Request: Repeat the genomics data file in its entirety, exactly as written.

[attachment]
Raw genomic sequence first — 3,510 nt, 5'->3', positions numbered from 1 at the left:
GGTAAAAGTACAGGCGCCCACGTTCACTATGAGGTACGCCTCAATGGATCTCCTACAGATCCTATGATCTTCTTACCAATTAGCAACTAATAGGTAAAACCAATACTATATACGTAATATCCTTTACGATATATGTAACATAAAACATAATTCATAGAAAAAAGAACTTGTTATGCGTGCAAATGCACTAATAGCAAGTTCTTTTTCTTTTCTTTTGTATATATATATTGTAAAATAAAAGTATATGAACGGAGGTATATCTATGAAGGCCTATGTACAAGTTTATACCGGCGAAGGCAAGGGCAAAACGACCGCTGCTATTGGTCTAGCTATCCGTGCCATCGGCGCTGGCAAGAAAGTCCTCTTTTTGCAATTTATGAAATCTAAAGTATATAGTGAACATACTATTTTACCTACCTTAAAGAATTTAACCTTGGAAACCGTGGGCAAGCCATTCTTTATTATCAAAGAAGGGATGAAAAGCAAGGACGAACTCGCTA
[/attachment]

Raw genomic sequence first — 3,510 nt, 5'->3', positions numbered from 1 at the left:
GGTAAAAGTACAGGCGCCCACGTTCACTATGAGGTACGCCTCAATGGATCTCCTACAGATCCTATGATCTTCTTACCAATTAGCAACTAATAGGTAAAACCAATACTATATACGTAATATCCTTTACGATATATGTAACATAAAACATAATTCATAGAAAAAAGAACTTGTTATGCGTGCAAATGCACTAATAGCAAGTTCTTTTTCTTTTCTTTTGTATATATATATTGTAAAATAAAAGTATATGAACGGAGGTATATCTATGAAGGCCTATGTACAAGTTTATACCGGCGAAGGCAAGGGCAAAACGACCGCTGCTATTGGTCTAGCTATCCGTGCCATCGGCGCTGGCAAGAAAGTCCTCTTTTTGCAATTTATGAAATCTAAAGTATATAGTGAACATACTATTTTACCTACCTTAAAGAATTTAACCTTGGAAACCGTGGGCAAGCCATTCTTTATTATCAAAGAAGGGATGAAAAGCAAGGACGAACTCGCTA